Post by Giulia Pacchioni
You might think that tweeting is a waste of time, but on my recent trip to New York it got me an unexpected and very much appreciated invitation to visit the Advanced Science Research Center (ASRC) at the Graduate Center of the City University of New York (CUNY), after I announced that I would visit a few institutions in the area to introduce the soon-to-launch journal Nature Reviews Physics to its future readers (and maybe authors). As I learned during my visit (and as you probably already know) CUNY is the largest urban university system in the US. ASRC is an initiative launched in 2008 with the aim of — according to their website — fulfil “its multi-billion-dollar commitment to becoming a national leader in visionary scientific research of vital, real-world consequence”. The centre, which runs 24/7, combines a wide range of state-of-the-art facilities with 5 research initiatives in specific areas (nanoscience, photonics, structural biology, neuroscience and environmental sciences) and is hosted in a glass building with breath-taking views of New York (if I worked there I would spend most of my time in one of the corner tables with full-length windows on both sides!) As they told me, the spaces are designed so that there is plenty of opportunity to interact in shared areas to foster cross-pollination between researchers working in different areas. I was intrigued to hear that brief presentations are regularly given so that everybody knows what is going on in fields they might not be very familiar with (see our recent post on how a biologist sees physics!)
The facilities, which occupy an impressive amount of space, are open to universities in the New York area, start-up companies and industrial manufacturers and include, along with a range of fabrication techniques, imaging systems and characterization techniques such as NMR and mass spectroscopy. Having worked with a (much smaller) TEM during my master thesis, I was particularly impressed by the 120 kev TEM, shown in the picture above. The floor that will become the home of the initiative in photonics, led by Andrea Alù (my host), is still mostly empty — I’m looking forward to visiting again and seeing all the equipment in place!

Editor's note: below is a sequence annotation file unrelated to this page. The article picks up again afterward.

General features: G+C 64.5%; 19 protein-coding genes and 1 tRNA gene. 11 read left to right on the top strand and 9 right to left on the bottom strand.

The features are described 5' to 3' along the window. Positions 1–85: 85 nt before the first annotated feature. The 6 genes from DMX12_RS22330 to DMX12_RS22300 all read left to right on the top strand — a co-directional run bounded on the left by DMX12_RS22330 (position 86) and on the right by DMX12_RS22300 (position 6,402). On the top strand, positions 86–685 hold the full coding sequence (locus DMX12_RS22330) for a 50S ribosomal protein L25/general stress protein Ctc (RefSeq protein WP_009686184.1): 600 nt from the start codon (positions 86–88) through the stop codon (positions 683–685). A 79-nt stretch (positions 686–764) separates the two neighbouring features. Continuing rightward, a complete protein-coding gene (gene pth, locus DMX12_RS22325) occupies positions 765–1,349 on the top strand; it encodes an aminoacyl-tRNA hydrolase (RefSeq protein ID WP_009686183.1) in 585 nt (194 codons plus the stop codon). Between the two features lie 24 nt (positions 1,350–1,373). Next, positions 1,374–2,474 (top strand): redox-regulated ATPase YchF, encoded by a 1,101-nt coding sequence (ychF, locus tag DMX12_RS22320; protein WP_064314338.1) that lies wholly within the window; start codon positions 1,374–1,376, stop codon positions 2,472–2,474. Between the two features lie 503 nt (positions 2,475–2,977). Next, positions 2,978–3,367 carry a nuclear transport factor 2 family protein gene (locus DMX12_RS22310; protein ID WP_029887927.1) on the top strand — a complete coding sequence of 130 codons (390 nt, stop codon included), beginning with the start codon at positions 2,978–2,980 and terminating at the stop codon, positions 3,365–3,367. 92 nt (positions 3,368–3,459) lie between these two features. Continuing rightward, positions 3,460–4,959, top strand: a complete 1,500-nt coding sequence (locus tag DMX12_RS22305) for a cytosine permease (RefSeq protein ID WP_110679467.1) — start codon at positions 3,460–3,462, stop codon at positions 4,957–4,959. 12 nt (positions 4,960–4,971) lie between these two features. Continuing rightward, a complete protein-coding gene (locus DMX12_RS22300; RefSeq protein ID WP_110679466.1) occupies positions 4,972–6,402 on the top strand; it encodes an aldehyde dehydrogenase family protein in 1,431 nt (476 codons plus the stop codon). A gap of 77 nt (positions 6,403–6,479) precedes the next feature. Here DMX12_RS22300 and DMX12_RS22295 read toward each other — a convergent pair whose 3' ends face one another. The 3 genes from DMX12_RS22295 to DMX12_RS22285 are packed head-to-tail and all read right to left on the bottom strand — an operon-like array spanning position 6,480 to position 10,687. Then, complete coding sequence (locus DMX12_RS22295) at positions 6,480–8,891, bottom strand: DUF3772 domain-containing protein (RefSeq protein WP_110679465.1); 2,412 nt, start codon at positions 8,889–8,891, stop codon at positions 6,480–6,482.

I have to thank very much Andrea who invited me and organized a last minute talk to let me present the new journal, and Jacob Trevino who walked me around. It was great fun to meet the people working there — thanks Twitter!
My next stop was Princeton University — thanks to Ali Yazdani for the invitation! There I had a lot of interesting conversations, gave another talk (this time accompanied by pizza, thanks to the wonderful organization by Jennifer Bornkamp) and had two super interesting lab visits. They assigned me an office for the day, and it turned out that it used to be the office of Val Logsdon Fitch, who won the 1980 Nobel Prize for the discovery of CP violation. So, off to a good start!
The first lab visit was in Jason Petta’s lab, where several low-temperature setups (such as the one pictured below) are used to investigate strong light-matter interactions and find ways to couple single spins and photons, with the goal of taking steps towards the design of a scalable quantum computer. It’s always fascinating when such big setups are needed to measure very small samples!
For my other visit, I ventured into Ali Yazdani’s lab to see the home-built scanning tunnelling microscopes (STMs) — other big instruments designed to measure very small samples, rigorously in ultrahigh vacuum, at very low temperature and, in some setups, in a magnetic field. The three more complex STMs are hosted in ultra-quiet rooms that can be floated and left hanging from a granite slab in order to eliminate any vibrations that could disturb the extra-delicate measurements: one is in the picture below in which grad student Mallika Randeira and I stand on the (at that time not floating) platform.
The newest STM in the lab is still under construction, and is designed to load different types of microscope heads (for example, an STM + atomic force microscope (AFM) head instead of a simple STM head). Can you see the face of Doraemon on one of the red protections in the picture below?? (and did you notice Nefertiti overlooking the activity in the lab from behind her goggles?)
Overall, between the smart people, impressive labs and the beauty of the campus, it was an unforgettable visit, and I hope I will be back soon!